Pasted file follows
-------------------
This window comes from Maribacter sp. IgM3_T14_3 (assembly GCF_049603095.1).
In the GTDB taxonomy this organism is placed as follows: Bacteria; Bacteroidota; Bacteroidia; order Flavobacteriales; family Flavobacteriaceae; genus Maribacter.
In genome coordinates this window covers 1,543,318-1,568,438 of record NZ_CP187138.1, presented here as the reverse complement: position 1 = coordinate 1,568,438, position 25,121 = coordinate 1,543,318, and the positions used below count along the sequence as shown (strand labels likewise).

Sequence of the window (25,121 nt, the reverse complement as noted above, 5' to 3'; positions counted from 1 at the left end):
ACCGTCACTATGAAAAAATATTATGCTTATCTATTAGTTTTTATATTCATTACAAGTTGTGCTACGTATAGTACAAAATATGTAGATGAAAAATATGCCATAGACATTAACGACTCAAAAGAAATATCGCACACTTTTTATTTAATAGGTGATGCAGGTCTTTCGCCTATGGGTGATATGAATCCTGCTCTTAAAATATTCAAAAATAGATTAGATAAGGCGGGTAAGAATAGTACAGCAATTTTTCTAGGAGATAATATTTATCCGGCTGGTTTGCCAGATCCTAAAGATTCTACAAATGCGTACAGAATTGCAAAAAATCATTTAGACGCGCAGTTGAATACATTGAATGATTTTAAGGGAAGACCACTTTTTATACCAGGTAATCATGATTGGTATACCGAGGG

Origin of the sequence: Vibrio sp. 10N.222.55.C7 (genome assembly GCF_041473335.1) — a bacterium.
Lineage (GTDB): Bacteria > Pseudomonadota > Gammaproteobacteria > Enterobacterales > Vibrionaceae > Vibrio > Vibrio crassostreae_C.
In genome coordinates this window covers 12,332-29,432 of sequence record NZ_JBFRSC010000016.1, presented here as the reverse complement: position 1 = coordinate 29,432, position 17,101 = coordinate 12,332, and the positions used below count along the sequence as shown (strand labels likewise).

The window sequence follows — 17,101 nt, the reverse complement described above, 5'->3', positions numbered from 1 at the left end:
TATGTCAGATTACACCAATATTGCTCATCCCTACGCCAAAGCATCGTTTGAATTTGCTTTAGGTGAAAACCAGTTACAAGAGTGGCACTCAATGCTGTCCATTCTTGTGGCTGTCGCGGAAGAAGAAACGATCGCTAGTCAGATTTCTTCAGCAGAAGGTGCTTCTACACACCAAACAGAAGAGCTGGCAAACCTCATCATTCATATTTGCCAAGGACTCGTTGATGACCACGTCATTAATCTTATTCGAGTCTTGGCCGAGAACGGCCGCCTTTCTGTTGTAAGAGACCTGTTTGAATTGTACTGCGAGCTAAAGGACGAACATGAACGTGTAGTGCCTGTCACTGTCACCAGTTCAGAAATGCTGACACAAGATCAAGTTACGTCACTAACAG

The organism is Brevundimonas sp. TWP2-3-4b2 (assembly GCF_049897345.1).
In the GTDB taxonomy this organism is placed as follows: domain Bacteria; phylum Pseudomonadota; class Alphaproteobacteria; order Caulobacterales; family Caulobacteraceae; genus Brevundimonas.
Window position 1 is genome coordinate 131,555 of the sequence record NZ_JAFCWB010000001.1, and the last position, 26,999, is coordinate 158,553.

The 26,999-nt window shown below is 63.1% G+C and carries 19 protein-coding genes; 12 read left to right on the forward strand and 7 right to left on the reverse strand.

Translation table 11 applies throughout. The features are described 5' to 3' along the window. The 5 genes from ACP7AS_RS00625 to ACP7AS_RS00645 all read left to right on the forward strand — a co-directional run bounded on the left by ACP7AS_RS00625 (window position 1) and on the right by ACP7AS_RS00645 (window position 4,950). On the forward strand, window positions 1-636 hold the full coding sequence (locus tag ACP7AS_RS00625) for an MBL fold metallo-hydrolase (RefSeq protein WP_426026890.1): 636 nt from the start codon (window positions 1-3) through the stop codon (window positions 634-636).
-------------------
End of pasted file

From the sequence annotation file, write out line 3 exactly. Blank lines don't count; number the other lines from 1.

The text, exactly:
In genome coordinates this window covers 1,543,318-1,568,438 of record NZ_CP187138.1, presented here as the reverse complement: position 1 = coordinate 1,568,438, position 25,121 = coordinate 1,543,318, and the positions used below count along the sequence as shown (strand labels likewise).